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Under the eye of landlord Marc Godart: how a tenant who objected to CCTV surveillance was evicted

Mexican tenant Salvador Chávez Morales complained about a camera trained on the kitchen of his Dublin rental, part of the property business of controversial Luxembourg landlord Marc Godart

Computer engineer Salvador Chavez Morales arrived in Dublin with dreams of getting ahead in the global tech hub. He was attracted, like many Latin Americans, by visas allowing applicants to study English while working part-time.

Six weeks later he was running short of food and faced the prospect of being turned out on the street. A letting agency had retained €1,146 of the savings he had painstakingly built up over years of work in his native Mexico and had issued him with an eviction notice. The reason? He had objected to a CCTV camera that recorded live footage in his kitchen. To push through the eviction and force him to leave the property, the agency then removed his bed and bedroom door.

Salvador had become entangled in the property business of controversial Luxembourg landlord Marc Godart, who employs Spanish-speaking staff to post ads for beds on Spanish-language chat groups and social media pages, shepherding Ireland’s new arrivals towards the website amid a dire shortage of affordable housing in the capital.

A new investigation by The Irish Times, drawing on the accounts of a whistleblower who worked for Godart and some of his former tenants, sheds new light on practices within his operation and his treatment of migrants who have recently arrived in Ireland. The Luxembourg businessman did not respond to queries around the issues that have arisen in this investigation.


An internal Godart company booking system seen by The Irish Times shows 208 bed places are rented out across 19 flats and houses in Dublin city centre. Among them are 33 beds in a property on Cork Street, and six apartments each with between six and 19 beds in Reuben House, where residents were controversially evicted in 2022 to make way for short-stay lets. Some rooms are shared by six people, stacked in three-tier bunk beds.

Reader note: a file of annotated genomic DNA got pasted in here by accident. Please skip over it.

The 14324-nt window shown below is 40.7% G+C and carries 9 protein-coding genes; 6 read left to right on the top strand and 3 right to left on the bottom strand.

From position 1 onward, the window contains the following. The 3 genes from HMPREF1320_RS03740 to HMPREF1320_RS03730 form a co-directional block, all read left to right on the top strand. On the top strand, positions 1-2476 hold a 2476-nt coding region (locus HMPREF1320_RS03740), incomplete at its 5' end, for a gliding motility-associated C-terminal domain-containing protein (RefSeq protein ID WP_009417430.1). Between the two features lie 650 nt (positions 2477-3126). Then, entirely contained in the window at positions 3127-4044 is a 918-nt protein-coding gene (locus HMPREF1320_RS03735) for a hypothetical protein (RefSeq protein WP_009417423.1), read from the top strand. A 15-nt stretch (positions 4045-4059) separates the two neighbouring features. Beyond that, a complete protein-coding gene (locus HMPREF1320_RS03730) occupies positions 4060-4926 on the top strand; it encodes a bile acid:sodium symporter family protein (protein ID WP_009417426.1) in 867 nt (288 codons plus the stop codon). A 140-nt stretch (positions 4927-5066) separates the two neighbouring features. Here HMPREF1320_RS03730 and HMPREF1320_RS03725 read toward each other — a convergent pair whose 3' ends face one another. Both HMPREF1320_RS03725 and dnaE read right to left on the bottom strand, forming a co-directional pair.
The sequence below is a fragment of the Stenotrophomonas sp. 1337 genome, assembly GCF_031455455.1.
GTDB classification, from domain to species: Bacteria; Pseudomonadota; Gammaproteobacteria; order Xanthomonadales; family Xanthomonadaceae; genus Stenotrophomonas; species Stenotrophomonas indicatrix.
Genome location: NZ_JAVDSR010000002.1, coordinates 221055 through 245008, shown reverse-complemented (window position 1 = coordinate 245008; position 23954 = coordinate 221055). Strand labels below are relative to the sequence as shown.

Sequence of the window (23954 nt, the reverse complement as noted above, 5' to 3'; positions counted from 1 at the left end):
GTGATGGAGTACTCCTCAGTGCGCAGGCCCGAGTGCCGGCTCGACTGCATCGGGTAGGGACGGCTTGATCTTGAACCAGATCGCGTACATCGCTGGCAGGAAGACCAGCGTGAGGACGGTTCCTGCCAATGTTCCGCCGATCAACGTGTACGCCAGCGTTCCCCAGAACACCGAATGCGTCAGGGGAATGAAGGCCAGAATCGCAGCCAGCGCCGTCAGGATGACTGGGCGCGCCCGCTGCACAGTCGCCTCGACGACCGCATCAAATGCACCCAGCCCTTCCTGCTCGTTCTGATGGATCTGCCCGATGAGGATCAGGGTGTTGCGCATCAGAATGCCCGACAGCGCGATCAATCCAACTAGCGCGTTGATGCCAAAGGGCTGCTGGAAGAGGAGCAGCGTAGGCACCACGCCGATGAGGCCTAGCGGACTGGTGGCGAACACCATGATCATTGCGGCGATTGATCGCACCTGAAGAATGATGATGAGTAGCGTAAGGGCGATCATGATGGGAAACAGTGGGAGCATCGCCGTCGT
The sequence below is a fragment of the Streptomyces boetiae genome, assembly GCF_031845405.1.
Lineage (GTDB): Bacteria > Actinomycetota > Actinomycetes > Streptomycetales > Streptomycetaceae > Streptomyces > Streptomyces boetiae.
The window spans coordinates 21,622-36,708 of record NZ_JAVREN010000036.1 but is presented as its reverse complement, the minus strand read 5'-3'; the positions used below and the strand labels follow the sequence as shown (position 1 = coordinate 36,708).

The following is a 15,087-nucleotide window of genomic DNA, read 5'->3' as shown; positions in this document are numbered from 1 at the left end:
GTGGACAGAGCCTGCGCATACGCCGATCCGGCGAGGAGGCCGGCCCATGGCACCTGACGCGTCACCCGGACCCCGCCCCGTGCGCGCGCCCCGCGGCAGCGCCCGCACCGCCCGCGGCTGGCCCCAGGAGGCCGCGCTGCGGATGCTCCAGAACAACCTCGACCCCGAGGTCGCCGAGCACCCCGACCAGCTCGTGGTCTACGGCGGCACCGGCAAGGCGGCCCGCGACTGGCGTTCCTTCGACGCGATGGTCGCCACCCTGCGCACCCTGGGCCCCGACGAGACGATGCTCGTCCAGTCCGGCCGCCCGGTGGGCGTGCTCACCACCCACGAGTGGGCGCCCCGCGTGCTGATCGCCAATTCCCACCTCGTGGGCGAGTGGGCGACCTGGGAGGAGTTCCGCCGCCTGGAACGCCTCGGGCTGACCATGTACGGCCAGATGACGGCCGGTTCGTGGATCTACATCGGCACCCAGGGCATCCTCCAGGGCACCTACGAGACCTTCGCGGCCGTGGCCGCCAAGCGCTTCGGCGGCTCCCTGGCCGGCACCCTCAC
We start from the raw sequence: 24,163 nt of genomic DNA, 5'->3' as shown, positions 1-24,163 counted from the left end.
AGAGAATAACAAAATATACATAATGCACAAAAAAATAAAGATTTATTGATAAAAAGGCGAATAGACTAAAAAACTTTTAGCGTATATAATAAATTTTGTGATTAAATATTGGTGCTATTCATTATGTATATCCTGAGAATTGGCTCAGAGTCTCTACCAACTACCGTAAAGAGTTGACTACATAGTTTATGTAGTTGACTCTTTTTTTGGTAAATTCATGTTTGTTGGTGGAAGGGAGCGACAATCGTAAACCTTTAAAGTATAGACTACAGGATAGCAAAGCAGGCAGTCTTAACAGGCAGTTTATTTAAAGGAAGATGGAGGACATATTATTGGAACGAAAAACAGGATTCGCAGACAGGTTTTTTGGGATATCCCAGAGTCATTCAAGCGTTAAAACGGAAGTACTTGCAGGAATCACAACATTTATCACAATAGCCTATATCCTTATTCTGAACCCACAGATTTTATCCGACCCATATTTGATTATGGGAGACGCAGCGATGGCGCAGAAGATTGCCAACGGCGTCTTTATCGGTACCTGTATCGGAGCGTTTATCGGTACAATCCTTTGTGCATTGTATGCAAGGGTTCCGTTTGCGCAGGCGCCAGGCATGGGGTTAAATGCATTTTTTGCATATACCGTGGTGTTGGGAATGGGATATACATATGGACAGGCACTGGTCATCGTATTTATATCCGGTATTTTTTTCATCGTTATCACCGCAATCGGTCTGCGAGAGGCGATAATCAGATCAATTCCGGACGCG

The former employee said the target market of the company is new people arriving to Ireland who don’t know the law around tenancies, who don’t have too much information about housing issues or who don’t know who Marc Godart is

“Latin Americans, most of them. Bolivians, Mexicans, Panamanians,” a former employee of Godart said of the tenants from whom, until recently, he used to collect rent.

“Kitchen porters, waitresses, kitchen assistants... cleaners. They’re studying English and they also have jobs.”

The former employee said the target market of the company is new people arriving to Ireland who don’t know the law around tenancies, who don’t have too much information about housing issues or who don’t know who Marc Godart is.

Salvador’s place was on Capel Street in Dublin city centre. It was one of four flats rented out by Godart’s company in the same building. His room had just enough space for a single bed. It was partitioned with temporary walls out of the kitchen of a flat where seven people shared the other two rooms.

“This is my shoebox,” he joked in a video presenting the room to friends back home in late June. “Welcome to Dublin.”

He started his English course and began getting to know his flatmates, pleased with the flat’s central location. But as the date neared to pay the rent for August, he heard a concerning rumour. Flatmates told him the letting agency had threatened to evict them all because someone, tired of repeated thefts outside, had brought their bicycle into the flat. This broke a house rule.

“Hello, some of my flatmates said you’re going to cancel our contracts, is it right?” he asked a company representative over WhatsApp on July 25, a screenshot shows.

The company representative denied it and nudged him to pay the upcoming rent.

“Hi Salvador, I don’t seem to have such information as your contracts will not be terminated. How would you like to pay please, card or cash?” said the representative.

He handed over the rent for August that day: €656.10, according to a payment record.

Four days later on July 29th, Salvador’s plans to hand out CVs were interrupted by a WhatsApp message. He had been sent a pdf document entitled “termination notice”. It gave him seven days to leave the flat, giving no reason.

“We are not required to give any form of notice at the end of the licence period,” the notice read. Irish law provides for 28 days notice for tenancies under six months.

If Salvador wanted to get back his deposit of €490, he had to be out by August 5th, the notice instructed him.

None of his flatmates received eviction notices. Salvador was singled out because he had complained about a CCTV camera that recorded live footage within the flat, according to the former Godart employee who dealt with the issue.

“The eviction was made during his first month because he didn’t agree with the cameras,” the employee said.

A camera was installed just above the door to Salvador’s bedroom and was focused on the kitchen, footage shows.

The use of CCTV within the properties he is renting was among several issues Godart was asked to comment on in an email from The Irish Times earlier this week to which he did not respond.